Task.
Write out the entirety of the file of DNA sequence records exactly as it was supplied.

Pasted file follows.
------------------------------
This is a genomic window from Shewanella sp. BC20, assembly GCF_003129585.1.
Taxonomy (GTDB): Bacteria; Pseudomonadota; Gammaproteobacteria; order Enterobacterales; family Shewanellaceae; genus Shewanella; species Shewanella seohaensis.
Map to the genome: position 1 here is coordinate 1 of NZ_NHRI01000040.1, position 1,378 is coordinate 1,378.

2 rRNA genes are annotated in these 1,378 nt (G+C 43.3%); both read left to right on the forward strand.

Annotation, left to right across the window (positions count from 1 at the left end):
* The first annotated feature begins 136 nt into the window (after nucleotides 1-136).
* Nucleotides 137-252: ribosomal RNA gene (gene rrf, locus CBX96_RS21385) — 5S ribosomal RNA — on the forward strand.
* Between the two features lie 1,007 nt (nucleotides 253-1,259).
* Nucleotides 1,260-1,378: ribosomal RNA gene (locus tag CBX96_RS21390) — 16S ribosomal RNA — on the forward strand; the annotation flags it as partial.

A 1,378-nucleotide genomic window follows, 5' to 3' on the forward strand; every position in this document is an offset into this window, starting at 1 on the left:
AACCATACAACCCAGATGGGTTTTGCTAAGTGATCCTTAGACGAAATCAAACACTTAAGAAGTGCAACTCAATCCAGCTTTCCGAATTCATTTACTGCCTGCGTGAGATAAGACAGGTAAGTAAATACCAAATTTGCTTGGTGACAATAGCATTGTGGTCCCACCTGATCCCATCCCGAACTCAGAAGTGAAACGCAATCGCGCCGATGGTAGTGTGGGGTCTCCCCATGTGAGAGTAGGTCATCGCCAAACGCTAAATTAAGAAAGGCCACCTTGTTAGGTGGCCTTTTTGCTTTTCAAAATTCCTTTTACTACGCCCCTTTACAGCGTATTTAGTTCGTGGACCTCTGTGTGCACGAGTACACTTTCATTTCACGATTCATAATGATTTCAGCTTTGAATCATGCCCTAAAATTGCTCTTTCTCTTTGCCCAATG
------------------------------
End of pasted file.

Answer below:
This is a genomic window from Shewanella sp. BC20, assembly GCF_003129585.1.
Taxonomy (GTDB): Bacteria; Pseudomonadota; Gammaproteobacteria; order Enterobacterales; family Shewanellaceae; genus Shewanella; species Shewanella seohaensis.
Map to the genome: position 1 here is coordinate 1 of NZ_NHRI01000040.1, position 1,378 is coordinate 1,378.

2 rRNA genes are annotated in these 1,378 nt (G+C 43.3%); both read left to right on the forward strand.

Annotation, left to right across the window (positions count from 1 at the left end):
* The first annotated feature begins 136 nt into the window (after nucleotides 1-136).
* Nucleotides 137-252: ribosomal RNA gene (gene rrf, locus CBX96_RS21385) — 5S ribosomal RNA — on the forward strand.
* Between the two features lie 1,007 nt (nucleotides 253-1,259).
* Nucleotides 1,260-1,378: ribosomal RNA gene (locus tag CBX96_RS21390) — 16S ribosomal RNA — on the forward strand; the annotation flags it as partial.

A 1,378-nucleotide genomic window follows, 5' to 3' on the forward strand; every position in this document is an offset into this window, starting at 1 on the left:
AACCATACAACCCAGATGGGTTTTGCTAAGTGATCCTTAGACGAAATCAAACACTTAAGAAGTGCAACTCAATCCAGCTTTCCGAATTCATTTACTGCCTGCGTGAGATAAGACAGGTAAGTAAATACCAAATTTGCTTGGTGACAATAGCATTGTGGTCCCACCTGATCCCATCCCGAACTCAGAAGTGAAACGCAATCGCGCCGATGGTAGTGTGGGGTCTCCCCATGTGAGAGTAGGTCATCGCCAAACGCTAAATTAAGAAAGGCCACCTTGTTAGGTGGCCTTTTTGCTTTTCAAAATTCCTTTTACTACGCCCCTTTACAGCGTATTTAGTTCGTGGACCTCTGTGTGCACGAGTACACTTTCATTTCACGATTCATAATGATTTCAGCTTTGAATCATGCCCTAAAATTGCTCTTTCTCTTTGCCCAATG